What is a Brussels sprout?
Brussels sprouts are among the same family that includes cabbage, collard greens, broccoli, kale, and kohlrabi. They contain good amounts of vitamin A, vitamin C, folic acid, vitamin K and dietary fibre. Moreover, they are believed to protect against colon cancer, due to their containing sinigrin. Brussels sprouts are cruciferous.
The usual method of preparing a Brussels sprout for cooking is first to cut off the base together with any remaining stem, and then to peel away and discard the surface leaves that are loosened by this cut. When boiling or steaming, some cooks will cut a cross in the stem to aid the penetration of heat to the centre of the sprout. One method of cooking Brussells sprouts is: "placing the sprouts in a single layer in a saucepan, covering them in just enough water to cover the stalks and boiling with salt and butter until the water is absorbed". Microwaving, stir frying, roasting and steaming are also options.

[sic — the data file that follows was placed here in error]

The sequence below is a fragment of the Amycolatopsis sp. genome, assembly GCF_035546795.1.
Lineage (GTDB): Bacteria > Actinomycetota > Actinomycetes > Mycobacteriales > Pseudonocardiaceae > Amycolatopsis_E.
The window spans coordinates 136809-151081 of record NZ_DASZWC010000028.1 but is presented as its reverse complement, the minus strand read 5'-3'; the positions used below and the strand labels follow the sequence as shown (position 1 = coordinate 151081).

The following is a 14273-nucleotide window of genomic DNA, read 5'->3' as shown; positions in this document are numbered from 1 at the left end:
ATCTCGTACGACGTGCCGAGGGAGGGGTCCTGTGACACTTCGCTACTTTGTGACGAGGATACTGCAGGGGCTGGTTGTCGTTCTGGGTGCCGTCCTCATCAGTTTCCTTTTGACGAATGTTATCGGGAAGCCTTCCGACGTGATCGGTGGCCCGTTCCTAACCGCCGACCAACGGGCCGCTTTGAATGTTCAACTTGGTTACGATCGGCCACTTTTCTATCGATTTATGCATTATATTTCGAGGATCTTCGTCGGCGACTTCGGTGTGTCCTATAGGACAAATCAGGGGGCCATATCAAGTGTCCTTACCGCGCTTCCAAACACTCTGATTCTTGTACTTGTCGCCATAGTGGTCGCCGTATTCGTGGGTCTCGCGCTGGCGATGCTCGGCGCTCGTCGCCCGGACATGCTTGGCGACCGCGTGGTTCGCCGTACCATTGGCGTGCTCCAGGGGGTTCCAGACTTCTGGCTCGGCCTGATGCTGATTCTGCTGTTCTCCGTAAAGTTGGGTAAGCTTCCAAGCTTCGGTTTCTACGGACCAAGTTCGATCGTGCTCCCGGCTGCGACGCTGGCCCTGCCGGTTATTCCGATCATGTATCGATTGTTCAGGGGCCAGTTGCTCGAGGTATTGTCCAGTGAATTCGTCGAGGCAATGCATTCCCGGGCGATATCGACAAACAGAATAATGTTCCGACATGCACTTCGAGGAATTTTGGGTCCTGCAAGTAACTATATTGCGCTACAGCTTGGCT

Overcooking releases sulfur compounds in the vegetables that give it a distinctive smell commonly found unpleasant. If correctly cooked, the unpleasant smell is avoided and the vegetable possesses a delicate nutty flavour.
How much does one cup of brussels sprouts weigh?
Estimated US cup to weight equivalents:
|100 grams||4 ounces|
How much does 1 Brussels sprout weigh?
One Brussels sprout weighs roughly 10 g ( about 0.5 oz).
Every ingredient has a cups to ounces or grams conversion table. Search for the ingredient, cup to weight conversions are at the end of each ingredient page.
Seasonal Information: Brussels sprouts
This information is specifically for countries in the northern temperate zone of the Northern Hemisphere; particularly the United Kingdom, however it should be applicable for northern USA, northern Europe, Canada, Russia, etc.
Brussels sprouts are at their best and in season during the following months: December, January & February.